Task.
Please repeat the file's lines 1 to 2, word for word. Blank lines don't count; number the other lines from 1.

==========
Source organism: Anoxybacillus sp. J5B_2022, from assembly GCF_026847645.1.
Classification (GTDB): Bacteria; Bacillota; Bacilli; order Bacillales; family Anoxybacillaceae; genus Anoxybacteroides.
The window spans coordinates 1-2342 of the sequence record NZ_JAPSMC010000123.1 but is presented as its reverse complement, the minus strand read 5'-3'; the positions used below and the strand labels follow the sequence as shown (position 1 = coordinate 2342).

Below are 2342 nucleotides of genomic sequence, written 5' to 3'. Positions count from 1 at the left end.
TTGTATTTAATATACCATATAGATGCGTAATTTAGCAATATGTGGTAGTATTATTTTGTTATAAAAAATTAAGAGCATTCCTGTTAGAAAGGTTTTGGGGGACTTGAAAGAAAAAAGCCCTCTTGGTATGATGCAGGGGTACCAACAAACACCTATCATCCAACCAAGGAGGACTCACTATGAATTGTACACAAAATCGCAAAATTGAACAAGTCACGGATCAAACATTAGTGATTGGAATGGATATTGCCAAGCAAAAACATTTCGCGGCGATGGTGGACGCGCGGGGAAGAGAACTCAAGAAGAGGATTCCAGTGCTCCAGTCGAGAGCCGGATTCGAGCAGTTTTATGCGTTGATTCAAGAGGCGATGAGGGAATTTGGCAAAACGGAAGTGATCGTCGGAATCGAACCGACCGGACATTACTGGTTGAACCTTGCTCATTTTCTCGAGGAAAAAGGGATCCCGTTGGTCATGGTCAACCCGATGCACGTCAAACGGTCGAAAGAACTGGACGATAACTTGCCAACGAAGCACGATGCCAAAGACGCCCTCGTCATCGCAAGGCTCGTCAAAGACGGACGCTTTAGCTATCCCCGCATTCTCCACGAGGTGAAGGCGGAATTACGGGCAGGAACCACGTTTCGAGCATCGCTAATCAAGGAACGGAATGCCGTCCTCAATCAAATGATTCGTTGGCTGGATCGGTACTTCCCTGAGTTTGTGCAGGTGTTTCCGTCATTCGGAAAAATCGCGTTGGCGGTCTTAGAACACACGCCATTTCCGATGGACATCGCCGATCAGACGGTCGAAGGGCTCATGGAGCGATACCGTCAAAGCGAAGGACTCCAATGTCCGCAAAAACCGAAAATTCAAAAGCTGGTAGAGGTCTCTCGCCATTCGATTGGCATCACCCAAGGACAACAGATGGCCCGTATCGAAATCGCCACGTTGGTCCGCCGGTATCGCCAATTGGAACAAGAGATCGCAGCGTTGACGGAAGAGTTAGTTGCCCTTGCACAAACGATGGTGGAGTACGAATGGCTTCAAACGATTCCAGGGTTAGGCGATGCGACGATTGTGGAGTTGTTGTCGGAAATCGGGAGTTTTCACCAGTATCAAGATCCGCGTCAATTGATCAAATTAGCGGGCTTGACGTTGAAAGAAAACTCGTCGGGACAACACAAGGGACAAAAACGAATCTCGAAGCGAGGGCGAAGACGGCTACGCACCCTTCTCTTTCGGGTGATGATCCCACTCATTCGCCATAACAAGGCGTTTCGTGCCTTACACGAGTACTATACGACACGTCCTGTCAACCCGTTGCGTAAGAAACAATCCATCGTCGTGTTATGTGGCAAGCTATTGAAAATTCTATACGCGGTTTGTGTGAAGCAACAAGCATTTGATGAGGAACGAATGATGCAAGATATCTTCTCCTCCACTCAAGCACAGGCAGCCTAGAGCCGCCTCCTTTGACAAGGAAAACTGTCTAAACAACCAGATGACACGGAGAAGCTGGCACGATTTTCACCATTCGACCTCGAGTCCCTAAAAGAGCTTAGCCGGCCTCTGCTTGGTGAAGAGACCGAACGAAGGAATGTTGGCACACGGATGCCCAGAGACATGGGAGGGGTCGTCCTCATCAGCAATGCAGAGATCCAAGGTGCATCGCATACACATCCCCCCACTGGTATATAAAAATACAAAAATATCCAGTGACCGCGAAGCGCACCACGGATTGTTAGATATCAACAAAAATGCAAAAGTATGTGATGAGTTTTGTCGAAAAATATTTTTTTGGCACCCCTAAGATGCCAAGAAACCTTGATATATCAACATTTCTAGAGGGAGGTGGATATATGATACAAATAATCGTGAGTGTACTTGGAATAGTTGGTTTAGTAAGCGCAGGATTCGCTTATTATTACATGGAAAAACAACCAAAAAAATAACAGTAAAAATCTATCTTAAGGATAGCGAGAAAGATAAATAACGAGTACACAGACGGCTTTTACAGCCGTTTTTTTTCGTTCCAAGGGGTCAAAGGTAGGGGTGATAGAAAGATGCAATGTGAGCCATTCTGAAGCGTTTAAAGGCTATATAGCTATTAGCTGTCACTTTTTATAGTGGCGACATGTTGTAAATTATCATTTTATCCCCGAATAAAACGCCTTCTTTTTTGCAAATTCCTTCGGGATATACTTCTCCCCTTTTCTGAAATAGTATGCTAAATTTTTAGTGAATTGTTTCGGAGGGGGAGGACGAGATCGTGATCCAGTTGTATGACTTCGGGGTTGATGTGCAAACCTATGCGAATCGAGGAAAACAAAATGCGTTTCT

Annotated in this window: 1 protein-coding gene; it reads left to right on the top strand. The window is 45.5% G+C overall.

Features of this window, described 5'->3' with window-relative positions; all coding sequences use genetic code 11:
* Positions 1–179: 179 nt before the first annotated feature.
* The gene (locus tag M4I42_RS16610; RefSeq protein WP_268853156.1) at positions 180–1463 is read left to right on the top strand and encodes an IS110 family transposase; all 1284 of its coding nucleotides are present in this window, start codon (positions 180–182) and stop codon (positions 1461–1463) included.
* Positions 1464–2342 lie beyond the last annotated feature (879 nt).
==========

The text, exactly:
Source organism: Anoxybacillus sp. J5B_2022, from assembly GCF_026847645.1.
Classification (GTDB): Bacteria; Bacillota; Bacilli; order Bacillales; family Anoxybacillaceae; genus Anoxybacteroides.